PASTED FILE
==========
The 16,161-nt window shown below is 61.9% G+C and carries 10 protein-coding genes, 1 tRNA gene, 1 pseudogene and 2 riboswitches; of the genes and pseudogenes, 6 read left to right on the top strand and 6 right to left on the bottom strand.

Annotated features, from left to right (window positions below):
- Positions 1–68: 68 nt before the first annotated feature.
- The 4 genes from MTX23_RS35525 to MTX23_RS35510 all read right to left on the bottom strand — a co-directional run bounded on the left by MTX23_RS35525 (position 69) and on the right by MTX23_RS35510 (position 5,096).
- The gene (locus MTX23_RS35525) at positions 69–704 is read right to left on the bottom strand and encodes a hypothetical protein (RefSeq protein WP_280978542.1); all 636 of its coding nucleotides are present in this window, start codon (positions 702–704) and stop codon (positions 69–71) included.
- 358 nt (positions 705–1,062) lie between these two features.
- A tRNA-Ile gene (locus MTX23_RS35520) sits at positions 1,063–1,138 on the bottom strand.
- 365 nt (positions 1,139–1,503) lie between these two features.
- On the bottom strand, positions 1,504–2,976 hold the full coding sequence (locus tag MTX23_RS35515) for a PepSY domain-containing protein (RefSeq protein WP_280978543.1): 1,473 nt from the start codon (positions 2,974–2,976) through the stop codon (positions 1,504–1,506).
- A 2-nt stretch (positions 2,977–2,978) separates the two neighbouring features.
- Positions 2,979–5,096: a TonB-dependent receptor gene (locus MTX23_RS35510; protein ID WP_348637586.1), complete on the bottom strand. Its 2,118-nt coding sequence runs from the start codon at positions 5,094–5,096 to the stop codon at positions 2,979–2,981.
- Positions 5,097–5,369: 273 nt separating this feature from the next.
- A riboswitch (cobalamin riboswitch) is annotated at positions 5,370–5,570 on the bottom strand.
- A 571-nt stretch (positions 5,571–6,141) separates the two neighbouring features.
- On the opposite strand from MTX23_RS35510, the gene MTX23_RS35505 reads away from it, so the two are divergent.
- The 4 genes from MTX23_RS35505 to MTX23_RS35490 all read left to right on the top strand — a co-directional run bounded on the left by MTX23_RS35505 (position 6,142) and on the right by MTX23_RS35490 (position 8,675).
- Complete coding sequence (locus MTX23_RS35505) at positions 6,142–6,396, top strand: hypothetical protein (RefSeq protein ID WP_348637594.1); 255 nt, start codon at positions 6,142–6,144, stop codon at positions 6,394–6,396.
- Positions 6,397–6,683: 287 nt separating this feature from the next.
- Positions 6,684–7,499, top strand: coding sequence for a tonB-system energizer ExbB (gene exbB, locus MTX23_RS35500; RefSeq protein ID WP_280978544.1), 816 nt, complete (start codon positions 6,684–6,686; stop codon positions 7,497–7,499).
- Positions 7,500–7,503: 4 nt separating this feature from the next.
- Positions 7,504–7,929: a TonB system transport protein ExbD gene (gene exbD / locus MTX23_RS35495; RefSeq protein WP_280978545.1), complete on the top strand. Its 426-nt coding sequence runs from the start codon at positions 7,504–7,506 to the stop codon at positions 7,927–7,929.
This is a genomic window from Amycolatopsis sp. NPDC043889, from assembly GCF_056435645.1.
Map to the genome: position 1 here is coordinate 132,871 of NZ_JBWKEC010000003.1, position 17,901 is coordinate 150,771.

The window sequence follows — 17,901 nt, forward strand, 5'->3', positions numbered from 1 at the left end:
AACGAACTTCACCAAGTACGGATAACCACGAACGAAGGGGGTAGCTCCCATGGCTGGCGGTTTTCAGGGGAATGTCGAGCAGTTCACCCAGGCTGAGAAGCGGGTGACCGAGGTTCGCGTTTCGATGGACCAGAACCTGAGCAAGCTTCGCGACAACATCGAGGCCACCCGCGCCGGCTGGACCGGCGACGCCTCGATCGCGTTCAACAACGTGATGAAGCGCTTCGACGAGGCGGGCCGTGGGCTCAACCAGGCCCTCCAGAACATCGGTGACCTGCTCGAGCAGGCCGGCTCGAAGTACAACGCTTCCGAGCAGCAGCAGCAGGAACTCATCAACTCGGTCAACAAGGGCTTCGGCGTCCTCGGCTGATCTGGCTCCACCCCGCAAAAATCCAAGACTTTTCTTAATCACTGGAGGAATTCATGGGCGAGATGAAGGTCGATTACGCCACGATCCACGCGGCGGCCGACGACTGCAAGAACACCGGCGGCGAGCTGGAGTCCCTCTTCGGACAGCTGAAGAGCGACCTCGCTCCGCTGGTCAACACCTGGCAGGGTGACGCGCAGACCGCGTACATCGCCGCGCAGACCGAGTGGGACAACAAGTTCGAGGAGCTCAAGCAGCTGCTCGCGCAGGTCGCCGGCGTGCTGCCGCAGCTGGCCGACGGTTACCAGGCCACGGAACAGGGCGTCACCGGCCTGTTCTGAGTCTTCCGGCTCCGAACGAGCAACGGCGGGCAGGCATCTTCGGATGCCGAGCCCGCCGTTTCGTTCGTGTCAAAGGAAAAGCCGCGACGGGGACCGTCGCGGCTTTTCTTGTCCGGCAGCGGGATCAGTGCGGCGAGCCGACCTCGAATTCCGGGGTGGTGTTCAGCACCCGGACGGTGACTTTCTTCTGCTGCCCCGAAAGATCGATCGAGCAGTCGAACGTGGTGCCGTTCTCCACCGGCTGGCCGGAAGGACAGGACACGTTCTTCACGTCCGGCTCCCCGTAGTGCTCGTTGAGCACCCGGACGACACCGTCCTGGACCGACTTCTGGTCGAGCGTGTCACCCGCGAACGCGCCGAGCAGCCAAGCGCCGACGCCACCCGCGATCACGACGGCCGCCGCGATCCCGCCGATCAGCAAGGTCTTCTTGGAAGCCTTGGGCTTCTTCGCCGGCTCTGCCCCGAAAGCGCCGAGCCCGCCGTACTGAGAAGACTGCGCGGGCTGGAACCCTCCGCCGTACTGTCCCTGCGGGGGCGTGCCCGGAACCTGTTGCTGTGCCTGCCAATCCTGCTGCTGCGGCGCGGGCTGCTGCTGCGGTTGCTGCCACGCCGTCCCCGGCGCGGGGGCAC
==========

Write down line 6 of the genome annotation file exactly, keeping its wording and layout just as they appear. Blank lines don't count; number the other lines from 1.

- 358 nt (positions 705–1,062) lie between these two features.